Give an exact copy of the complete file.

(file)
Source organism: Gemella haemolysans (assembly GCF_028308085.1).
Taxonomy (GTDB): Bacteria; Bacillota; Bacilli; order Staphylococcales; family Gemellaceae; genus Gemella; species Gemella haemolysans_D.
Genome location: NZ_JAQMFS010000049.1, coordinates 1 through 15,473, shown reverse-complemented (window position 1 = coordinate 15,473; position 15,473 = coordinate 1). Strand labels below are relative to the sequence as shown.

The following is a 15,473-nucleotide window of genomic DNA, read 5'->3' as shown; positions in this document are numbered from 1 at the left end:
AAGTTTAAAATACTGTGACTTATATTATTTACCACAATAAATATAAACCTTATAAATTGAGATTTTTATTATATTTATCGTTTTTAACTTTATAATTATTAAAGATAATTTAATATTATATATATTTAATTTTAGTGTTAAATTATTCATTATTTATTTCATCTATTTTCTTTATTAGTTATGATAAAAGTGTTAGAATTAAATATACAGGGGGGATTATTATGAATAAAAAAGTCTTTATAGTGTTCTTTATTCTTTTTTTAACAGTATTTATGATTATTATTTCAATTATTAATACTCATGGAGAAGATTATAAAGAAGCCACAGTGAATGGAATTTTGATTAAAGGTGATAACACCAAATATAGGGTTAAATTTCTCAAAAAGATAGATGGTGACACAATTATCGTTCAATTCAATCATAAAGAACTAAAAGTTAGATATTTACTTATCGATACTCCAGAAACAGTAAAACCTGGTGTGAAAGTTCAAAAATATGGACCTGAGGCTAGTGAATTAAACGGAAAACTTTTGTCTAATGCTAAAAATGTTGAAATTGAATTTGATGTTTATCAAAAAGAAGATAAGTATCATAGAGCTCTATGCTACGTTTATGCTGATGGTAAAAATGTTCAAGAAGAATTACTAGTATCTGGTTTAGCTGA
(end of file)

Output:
Source organism: Gemella haemolysans (assembly GCF_028308085.1).
Taxonomy (GTDB): Bacteria; Bacillota; Bacilli; order Staphylococcales; family Gemellaceae; genus Gemella; species Gemella haemolysans_D.
Genome location: NZ_JAQMFS010000049.1, coordinates 1 through 15,473, shown reverse-complemented (window position 1 = coordinate 15,473; position 15,473 = coordinate 1). Strand labels below are relative to the sequence as shown.

The following is a 15,473-nucleotide window of genomic DNA, read 5'->3' as shown; positions in this document are numbered from 1 at the left end:
AAGTTTAAAATACTGTGACTTATATTATTTACCACAATAAATATAAACCTTATAAATTGAGATTTTTATTATATTTATCGTTTTTAACTTTATAATTATTAAAGATAATTTAATATTATATATATTTAATTTTAGTGTTAAATTATTCATTATTTATTTCATCTATTTTCTTTATTAGTTATGATAAAAGTGTTAGAATTAAATATACAGGGGGGATTATTATGAATAAAAAAGTCTTTATAGTGTTCTTTATTCTTTTTTTAACAGTATTTATGATTATTATTTCAATTATTAATACTCATGGAGAAGATTATAAAGAAGCCACAGTGAATGGAATTTTGATTAAAGGTGATAACACCAAATATAGGGTTAAATTTCTCAAAAAGATAGATGGTGACACAATTATCGTTCAATTCAATCATAAAGAACTAAAAGTTAGATATTTACTTATCGATACTCCAGAAACAGTAAAACCTGGTGTGAAAGTTCAAAAATATGGACCTGAGGCTAGTGAATTAAACGGAAAACTTTTGTCTAATGCTAAAAATGTTGAAATTGAATTTGATGTTTATCAAAAAGAAGATAAGTATCATAGAGCTCTATGCTACGTTTATGCTGATGGTAAAAATGTTCAAGAAGAATTACTAGTATCTGGTTTAGCTGA